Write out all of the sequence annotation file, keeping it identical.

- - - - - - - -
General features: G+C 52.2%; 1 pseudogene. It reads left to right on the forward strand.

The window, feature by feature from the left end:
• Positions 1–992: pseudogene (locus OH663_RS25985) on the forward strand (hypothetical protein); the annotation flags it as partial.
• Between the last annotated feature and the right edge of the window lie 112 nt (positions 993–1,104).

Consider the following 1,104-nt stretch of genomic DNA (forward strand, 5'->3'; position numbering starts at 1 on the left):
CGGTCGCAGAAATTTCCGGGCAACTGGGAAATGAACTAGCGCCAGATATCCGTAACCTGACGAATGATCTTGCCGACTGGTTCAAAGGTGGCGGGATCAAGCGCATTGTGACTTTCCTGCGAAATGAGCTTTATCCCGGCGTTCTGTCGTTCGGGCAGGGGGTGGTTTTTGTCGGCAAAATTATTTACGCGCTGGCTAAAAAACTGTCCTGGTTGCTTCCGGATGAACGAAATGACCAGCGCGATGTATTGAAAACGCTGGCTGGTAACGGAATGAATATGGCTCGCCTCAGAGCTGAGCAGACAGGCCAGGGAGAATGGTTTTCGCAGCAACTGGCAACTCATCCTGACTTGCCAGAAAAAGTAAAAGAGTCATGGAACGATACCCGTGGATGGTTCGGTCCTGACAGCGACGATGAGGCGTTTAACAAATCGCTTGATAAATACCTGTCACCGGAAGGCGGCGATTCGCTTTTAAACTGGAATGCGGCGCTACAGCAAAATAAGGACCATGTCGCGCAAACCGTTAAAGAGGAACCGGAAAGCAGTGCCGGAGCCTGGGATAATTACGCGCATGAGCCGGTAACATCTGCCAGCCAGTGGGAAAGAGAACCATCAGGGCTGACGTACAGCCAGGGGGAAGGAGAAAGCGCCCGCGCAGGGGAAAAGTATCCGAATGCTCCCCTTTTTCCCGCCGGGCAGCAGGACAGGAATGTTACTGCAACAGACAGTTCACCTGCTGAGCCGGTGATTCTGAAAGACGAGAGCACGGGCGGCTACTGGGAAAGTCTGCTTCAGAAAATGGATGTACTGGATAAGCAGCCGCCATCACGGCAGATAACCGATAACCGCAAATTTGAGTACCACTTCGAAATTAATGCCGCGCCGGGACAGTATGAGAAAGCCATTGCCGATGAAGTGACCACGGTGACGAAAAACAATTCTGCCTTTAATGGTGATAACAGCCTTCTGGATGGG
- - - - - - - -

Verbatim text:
General features: G+C 52.2%; 1 pseudogene. It reads left to right on the forward strand.

The window, feature by feature from the left end:
• Positions 1–992: pseudogene (locus OH663_RS25985) on the forward strand (hypothetical protein); the annotation flags it as partial.
• Between the last annotated feature and the right edge of the window lie 112 nt (positions 993–1,104).

Consider the following 1,104-nt stretch of genomic DNA (forward strand, 5'->3'; position numbering starts at 1 on the left):
CGGTCGCAGAAATTTCCGGGCAACTGGGAAATGAACTAGCGCCAGATATCCGTAACCTGACGAATGATCTTGCCGACTGGTTCAAAGGTGGCGGGATCAAGCGCATTGTGACTTTCCTGCGAAATGAGCTTTATCCCGGCGTTCTGTCGTTCGGGCAGGGGGTGGTTTTTGTCGGCAAAATTATTTACGCGCTGGCTAAAAAACTGTCCTGGTTGCTTCCGGATGAACGAAATGACCAGCGCGATGTATTGAAAACGCTGGCTGGTAACGGAATGAATATGGCTCGCCTCAGAGCTGAGCAGACAGGCCAGGGAGAATGGTTTTCGCAGCAACTGGCAACTCATCCTGACTTGCCAGAAAAAGTAAAAGAGTCATGGAACGATACCCGTGGATGGTTCGGTCCTGACAGCGACGATGAGGCGTTTAACAAATCGCTTGATAAATACCTGTCACCGGAAGGCGGCGATTCGCTTTTAAACTGGAATGCGGCGCTACAGCAAAATAAGGACCATGTCGCGCAAACCGTTAAAGAGGAACCGGAAAGCAGTGCCGGAGCCTGGGATAATTACGCGCATGAGCCGGTAACATCTGCCAGCCAGTGGGAAAGAGAACCATCAGGGCTGACGTACAGCCAGGGGGAAGGAGAAAGCGCCCGCGCAGGGGAAAAGTATCCGAATGCTCCCCTTTTTCCCGCCGGGCAGCAGGACAGGAATGTTACTGCAACAGACAGTTCACCTGCTGAGCCGGTGATTCTGAAAGACGAGAGCACGGGCGGCTACTGGGAAAGTCTGCTTCAGAAAATGGATGTACTGGATAAGCAGCCGCCATCACGGCAGATAACCGATAACCGCAAATTTGAGTACCACTTCGAAATTAATGCCGCGCCGGGACAGTATGAGAAAGCCATTGCCGATGAAGTGACCACGGTGACGAAAAACAATTCTGCCTTTAATGGTGATAACAGCCTTCTGGATGGG